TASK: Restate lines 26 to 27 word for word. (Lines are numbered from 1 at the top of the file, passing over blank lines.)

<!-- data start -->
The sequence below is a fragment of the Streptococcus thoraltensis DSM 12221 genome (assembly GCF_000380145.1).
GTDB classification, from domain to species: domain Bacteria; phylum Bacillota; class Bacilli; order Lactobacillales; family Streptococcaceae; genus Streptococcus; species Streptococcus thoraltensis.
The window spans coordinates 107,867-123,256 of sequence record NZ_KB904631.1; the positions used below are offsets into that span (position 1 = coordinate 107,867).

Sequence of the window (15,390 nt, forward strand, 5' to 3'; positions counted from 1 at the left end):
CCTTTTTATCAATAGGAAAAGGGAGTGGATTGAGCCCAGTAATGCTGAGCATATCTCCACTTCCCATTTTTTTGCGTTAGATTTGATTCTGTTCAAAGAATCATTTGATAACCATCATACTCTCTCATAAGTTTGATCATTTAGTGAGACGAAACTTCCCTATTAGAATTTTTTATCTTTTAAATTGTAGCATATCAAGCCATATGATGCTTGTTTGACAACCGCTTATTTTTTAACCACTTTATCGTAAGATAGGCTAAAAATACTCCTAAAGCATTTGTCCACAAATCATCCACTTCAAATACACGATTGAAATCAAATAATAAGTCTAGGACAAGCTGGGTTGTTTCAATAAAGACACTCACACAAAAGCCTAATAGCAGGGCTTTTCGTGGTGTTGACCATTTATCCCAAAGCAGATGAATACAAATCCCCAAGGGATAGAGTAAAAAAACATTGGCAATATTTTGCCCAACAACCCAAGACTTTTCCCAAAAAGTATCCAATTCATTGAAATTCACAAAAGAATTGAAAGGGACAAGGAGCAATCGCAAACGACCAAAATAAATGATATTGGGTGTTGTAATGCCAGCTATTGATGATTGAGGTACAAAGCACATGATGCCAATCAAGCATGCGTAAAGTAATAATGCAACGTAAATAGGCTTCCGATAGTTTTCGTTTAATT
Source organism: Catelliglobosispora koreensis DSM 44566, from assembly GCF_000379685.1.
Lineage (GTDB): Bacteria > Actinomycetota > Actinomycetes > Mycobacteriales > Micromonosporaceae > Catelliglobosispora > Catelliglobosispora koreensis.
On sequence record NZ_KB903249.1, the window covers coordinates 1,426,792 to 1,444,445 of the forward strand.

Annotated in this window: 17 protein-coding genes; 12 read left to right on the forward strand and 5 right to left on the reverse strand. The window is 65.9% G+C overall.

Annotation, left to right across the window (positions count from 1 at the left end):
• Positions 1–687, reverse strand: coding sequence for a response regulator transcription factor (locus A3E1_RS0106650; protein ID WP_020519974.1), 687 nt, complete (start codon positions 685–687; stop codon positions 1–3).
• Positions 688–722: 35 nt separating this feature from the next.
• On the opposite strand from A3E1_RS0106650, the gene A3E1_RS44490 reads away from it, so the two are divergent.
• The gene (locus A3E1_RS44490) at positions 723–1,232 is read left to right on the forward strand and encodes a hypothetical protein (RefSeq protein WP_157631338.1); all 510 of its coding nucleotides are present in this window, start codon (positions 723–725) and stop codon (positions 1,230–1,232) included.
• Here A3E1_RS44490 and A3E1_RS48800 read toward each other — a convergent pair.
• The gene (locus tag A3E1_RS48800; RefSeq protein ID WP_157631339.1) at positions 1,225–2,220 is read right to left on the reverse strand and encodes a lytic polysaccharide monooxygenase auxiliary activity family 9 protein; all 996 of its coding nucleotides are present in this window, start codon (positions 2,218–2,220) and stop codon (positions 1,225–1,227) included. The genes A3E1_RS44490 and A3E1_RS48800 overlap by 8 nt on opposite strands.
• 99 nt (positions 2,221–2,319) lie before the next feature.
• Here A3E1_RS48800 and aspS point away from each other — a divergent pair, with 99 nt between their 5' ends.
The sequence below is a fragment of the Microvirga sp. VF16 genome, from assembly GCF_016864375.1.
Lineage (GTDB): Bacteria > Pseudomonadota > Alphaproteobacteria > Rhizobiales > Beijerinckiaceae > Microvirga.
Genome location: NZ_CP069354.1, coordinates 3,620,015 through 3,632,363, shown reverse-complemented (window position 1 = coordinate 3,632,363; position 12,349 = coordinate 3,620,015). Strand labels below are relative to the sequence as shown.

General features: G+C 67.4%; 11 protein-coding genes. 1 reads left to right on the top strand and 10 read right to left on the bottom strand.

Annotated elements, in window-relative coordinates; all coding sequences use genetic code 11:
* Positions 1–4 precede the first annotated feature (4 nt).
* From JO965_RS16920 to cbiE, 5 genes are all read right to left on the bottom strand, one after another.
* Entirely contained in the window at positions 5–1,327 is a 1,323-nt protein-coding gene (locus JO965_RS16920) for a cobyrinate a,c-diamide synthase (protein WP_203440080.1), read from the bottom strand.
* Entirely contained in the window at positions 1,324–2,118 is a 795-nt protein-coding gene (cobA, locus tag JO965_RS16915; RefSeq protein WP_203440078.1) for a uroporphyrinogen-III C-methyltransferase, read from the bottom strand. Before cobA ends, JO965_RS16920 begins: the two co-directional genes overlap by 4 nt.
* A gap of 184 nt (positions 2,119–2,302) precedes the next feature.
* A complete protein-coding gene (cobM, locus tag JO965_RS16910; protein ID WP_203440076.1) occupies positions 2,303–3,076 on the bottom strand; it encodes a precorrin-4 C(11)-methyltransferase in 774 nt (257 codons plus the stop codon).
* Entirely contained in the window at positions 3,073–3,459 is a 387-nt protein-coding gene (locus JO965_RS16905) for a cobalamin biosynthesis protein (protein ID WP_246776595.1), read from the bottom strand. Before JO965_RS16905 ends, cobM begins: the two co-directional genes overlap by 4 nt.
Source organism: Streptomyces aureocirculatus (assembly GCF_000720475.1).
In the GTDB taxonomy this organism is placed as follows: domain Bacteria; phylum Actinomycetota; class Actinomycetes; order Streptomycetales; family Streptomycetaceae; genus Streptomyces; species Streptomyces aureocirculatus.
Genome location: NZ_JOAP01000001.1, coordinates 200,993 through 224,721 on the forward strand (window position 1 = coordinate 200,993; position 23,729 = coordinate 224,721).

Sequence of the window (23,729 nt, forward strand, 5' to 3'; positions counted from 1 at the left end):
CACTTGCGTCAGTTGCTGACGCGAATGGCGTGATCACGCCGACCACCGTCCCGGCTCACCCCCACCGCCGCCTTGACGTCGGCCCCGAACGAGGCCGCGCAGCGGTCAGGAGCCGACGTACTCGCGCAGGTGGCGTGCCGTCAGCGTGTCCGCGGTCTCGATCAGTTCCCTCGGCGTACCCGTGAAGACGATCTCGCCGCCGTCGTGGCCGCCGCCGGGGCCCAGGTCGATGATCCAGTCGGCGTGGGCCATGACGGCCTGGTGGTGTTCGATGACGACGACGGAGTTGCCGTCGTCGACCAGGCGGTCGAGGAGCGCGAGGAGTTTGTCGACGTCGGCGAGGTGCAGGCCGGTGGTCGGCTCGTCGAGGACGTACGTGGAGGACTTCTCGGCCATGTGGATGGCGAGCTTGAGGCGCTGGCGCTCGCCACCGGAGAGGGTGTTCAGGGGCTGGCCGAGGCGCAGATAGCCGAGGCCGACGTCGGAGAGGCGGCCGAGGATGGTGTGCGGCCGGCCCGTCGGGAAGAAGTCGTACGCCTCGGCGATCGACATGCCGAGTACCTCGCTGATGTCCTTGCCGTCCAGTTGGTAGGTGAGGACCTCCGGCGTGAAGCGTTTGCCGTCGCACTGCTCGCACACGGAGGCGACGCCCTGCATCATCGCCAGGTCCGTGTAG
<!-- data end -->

* Entirely contained in the window at positions 5–1,327 is a 1,323-nt protein-coding gene (locus JO965_RS16920) for a cobyrinate a,c-diamide synthase (protein WP_203440080.1), read from the bottom strand.
* Entirely contained in the window at positions 1,324–2,118 is a 795-nt protein-coding gene (cobA, locus tag JO965_RS16915; RefSeq protein WP_203440078.1) for a uroporphyrinogen-III C-methyltransferase, read from the bottom strand. Before cobA ends, JO965_RS16920 begins: the two co-directional genes overlap by 4 nt.